Nucleotide sequence analysis of the 3.3-kb ET-1/AngII receptor cDNA revealed a single open reading frame (ORF) encoding a protein of 127 amino acids with a predicted molecular mass of 13,698 daltons (Fig. 1A). A single region with significant homology was found for each antisense peptide sequence in the 127 amino acid (aa) ORF. Comparison of the ET-1 and AngII cRNA (complementary RNA) sequences with the nucleotide and amino acid sequences of the ET-1/AngII receptor identified E60MKSRWNW67 as a potential ET-1 binding domain (Fig. 1C), and G41AASMQV47 as a potential AngII binding domain (Fig. 1C) within the ET-1/AngII receptor. This analysis also delineates the antisense peptide from frame 2 as the putative evolutionary ET-1 precursor binding domain (Fig. 1C), whereas the antisense peptide from frame 3 is the putative evolutionary AngII precursor binding domain (Fig. 1C). Consistently, the single region with the highest nucleotide sequence homology to the AngII oligonucleotide probe (63% identity spanning nucleotides [nt] 2802–2820) and the single region with the highest nucleotide sequence homology to the ET-1 oligonucleotide probe (65% identity spanning nt 2859–2881) are distinct and correspond to the AngII and ET-1 antisense peptide homology regions (Fig. 1). According to the molecular recognition theory, these antisense homology regions should identify putative AngII and ET-1 binding domains, respectively.
Hydropathy analysis using the Kyte-Doolittle scale (15) and GES hydropathy plot (16) predicts a single transmembrane domain (H-l; Fig. 1A). H-l (n = 20 amino acids) is predicted to cross the plasma membrane considering that a transmembrane region of 12–14 amino acids have been experimentally proven to be sufficient to cross the plasma membrane (17). The existence of a single transmembrane-spanning region in conjunction with the identification of the putative AngII and ET-1 binding domains within the amino terminal end predict the localization of the ET-1/AngII receptor amino terminal end to the extracellular side (Fig. 1B). Two potential phosphorylation sites for cAMP-dependent protein kinase, S91 and T108 (18,19), can be noted in the predicted cytoplasmic carboxyl-end (Fig. 1). A potential internalization recognition sequence (IRS) is also found in the cytoplasmic carboxyl-end: Y111RRP114 (Fig. 1), resembling the IRS present in human lysosomal acid phosphatase (20,21). The structural features of the ET-1/AngII polypeptide are consistent with a single-transmembrane dual hormone receptor containing distinct ET-1 and AngII binding domains.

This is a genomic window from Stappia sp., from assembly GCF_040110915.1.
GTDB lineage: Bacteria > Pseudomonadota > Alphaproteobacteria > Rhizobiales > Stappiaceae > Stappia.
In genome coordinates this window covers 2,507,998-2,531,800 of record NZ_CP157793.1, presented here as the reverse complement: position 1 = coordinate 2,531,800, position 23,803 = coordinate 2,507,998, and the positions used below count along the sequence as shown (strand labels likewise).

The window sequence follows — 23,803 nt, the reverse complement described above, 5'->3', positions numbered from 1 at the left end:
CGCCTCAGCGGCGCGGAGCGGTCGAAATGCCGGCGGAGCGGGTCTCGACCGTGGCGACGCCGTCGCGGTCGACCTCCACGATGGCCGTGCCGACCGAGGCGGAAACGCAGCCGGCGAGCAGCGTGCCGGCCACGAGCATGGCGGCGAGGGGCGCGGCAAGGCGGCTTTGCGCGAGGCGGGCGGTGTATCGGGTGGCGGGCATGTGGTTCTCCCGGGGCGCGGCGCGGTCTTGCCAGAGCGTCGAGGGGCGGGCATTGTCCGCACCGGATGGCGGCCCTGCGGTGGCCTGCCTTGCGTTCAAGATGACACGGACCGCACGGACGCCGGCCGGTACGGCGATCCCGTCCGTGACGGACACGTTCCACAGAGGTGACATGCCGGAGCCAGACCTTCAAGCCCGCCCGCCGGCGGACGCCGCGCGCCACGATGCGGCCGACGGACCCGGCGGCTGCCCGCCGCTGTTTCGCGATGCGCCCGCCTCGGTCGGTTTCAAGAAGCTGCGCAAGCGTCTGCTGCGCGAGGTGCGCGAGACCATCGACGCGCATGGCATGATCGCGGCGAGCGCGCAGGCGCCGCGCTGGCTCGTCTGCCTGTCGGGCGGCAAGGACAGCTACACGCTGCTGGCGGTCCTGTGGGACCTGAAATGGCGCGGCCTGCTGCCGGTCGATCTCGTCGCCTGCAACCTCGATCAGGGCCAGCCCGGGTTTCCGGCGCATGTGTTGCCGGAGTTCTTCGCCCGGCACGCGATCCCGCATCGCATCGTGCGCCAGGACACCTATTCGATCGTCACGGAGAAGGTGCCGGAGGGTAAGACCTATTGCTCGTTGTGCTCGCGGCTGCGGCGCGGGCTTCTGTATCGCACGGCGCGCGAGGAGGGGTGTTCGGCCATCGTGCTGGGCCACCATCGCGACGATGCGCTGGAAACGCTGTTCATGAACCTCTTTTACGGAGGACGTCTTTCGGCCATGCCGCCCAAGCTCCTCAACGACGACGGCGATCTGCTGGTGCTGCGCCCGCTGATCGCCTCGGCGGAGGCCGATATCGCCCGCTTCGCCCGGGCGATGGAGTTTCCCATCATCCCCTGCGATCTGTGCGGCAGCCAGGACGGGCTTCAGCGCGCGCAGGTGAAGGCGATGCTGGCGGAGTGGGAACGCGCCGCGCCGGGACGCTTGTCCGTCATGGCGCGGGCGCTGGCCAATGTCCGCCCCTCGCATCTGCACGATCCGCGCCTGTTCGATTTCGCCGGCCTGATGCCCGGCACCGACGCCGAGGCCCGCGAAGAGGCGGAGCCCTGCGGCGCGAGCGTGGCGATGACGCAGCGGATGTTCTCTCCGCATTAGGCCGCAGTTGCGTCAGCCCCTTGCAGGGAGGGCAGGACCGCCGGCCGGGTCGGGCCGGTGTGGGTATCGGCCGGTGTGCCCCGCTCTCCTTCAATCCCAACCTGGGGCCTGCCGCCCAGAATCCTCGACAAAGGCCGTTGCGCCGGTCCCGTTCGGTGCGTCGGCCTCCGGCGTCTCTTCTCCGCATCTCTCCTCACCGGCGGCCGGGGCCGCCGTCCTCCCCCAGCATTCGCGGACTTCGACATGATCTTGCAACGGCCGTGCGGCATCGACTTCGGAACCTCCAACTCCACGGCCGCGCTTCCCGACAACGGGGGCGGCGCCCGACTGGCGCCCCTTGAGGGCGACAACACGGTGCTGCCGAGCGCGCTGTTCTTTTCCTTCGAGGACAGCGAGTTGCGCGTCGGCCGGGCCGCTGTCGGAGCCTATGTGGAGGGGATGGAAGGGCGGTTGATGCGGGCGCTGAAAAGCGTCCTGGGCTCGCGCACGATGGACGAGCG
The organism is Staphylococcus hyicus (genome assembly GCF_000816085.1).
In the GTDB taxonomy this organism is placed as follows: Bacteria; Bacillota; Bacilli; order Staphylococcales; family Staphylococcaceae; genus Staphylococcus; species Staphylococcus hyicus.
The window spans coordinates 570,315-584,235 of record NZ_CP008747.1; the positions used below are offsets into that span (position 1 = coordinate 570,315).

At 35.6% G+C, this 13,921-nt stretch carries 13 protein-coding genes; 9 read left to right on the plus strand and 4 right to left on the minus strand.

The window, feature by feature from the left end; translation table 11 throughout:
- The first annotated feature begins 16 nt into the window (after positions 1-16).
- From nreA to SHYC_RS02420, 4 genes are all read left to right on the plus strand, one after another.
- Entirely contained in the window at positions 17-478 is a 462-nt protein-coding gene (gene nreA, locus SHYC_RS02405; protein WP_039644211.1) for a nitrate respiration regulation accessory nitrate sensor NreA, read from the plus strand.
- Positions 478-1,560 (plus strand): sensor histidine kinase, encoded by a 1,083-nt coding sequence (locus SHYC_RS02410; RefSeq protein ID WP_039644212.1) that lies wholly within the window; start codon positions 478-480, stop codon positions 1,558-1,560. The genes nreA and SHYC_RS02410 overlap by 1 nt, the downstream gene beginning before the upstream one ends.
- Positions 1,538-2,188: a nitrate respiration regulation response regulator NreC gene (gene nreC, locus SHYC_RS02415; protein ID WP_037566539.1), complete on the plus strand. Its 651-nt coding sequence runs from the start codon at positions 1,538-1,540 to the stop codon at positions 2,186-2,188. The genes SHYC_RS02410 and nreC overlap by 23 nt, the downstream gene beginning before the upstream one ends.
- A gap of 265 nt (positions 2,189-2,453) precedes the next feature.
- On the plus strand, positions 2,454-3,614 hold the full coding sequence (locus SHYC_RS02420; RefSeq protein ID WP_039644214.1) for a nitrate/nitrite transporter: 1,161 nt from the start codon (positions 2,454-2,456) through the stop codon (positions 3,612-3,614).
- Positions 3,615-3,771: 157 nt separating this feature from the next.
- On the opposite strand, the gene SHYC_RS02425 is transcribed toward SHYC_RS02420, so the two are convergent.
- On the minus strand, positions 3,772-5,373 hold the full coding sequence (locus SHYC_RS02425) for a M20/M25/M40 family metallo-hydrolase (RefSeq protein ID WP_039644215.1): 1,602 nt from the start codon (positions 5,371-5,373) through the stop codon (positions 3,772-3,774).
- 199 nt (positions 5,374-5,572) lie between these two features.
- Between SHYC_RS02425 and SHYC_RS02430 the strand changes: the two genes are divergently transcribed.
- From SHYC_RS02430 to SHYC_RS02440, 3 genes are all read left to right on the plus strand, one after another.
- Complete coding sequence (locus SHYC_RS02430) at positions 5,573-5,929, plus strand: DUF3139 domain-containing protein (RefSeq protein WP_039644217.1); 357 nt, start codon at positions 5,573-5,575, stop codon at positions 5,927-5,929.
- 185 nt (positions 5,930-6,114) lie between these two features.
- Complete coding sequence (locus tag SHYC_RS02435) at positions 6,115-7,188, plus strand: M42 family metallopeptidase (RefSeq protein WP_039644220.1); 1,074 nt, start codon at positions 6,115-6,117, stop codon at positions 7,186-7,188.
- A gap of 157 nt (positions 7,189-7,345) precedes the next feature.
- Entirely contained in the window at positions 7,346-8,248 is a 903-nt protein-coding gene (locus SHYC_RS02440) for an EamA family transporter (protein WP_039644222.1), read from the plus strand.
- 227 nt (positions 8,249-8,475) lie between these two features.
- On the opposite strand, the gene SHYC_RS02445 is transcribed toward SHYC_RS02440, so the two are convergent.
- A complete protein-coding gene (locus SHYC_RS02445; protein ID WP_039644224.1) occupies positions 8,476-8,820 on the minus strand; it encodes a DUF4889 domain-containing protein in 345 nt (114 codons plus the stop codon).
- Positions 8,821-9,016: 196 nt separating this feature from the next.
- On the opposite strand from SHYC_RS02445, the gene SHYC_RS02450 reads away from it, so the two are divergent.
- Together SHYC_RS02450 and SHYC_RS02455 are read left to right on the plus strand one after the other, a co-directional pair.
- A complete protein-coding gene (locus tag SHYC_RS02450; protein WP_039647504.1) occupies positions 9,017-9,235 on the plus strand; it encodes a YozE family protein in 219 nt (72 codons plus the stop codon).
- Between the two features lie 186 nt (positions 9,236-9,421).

Functional Analysis of the ET-1/AngII Receptor
Although no other significant ORFs were detected in the cDNA, because of the unusual structure of the ET-1/AngII receptor and the localization of the ET-1/AngII receptor ORF to the 3′ end (Fig. 1A), we tested the possibility that this mRNA could be polycistronic in nature, thus encoding additional polypeptides within the long 5′ UT (approximately 2.7 kb) necessary for receptor function. For this purpose, two different expression vectors were constructed. The 3274-bp ET-1/AngII receptor cDNA was subcloned directionally (5′ to 3′) into the NheI site of the pMAMneo expression vector (Clontech) to generate pMAM-ET-l/AngII3274. Similarly, a 756-bp SspI-EcoRI fragment spanning nucleotides 2518–3274 of the full-length cDNA (including the 127 aa ORF, Fig. 1A) was subcloned into the pMAMneo expression vector to generate pMAM-ET-l/AngII756. Both expression vectors were stably transfected into Cos 1 cells and assayed for 125I-AngII and 125I-ET-1 binding. These binding experiments showed equivalent expression of ET-1/AngII receptors in CoslpMAM-ET-1/AngII3274 and Cos1pMAM-ET-1/AngII756 transfectants (data not shown). These results demonstrate that the predicted 127 aa open reading frame is necessary and sufficient for receptor function and that the 127 aa polypeptide can interact specifically with ET-1 and AngII as predicted by the structural analysis (Fig. 1). Control nontransfected and mock-transfected cell did not reveal any binding or activation of second messenger systems upon addition of ET-1 and AngII. All subsequent experiments presented below were conducted with CoslpMAM-ET-1/AngII756 transfectants (abbreviated as Cos1pMAM-ET-1/AngII).
Because ET-1 receptors are functionally coupled to a Ca2+ mobilizing transduction system involving phospholipase C (22), the Cos1pMAM-ET-1/AngII transfectants were tested for their ability to support peptide hormone-induced Ca2+ mobilization. Analysis of a panel of peptide hormones revealed that Cos1pMAM-ET-1/AngII transfectants responded to ET-1 and AngII (Fig. 2A, B). Measured as the % 45Ca2+ efflux activity indicated by % 45Ca2+ retained (14), 100 nmol/L ET-1 and 100 nmol/L AngII elicited equivalent amounts of Ca2+ mobilization (Fig. 2B). No responses were elicited by either arginine-vasopressin (AVP) or bradykinin. In comparison to ET-1, ET-2 induced 60% 45Ca2+ efflux activity, whereas ET-3 induced none at all. Similarly, compared with AngII, AngIIl induced 25% 45Ca2+ efflux activity, whereas Angl induced none at all (Fig. 2B). The effects of antagonists on the ET-1/AngII receptor were also analyzed. An AngII-specific antagonist (Sar1, Ala8-AngII) efficiently blocked both AngIIand ET-1-induced 45Ca2+ efflux (Fig. 2B). This is consistent with the notion that AngII- and ET-1-induced responses were mediated by the same receptor.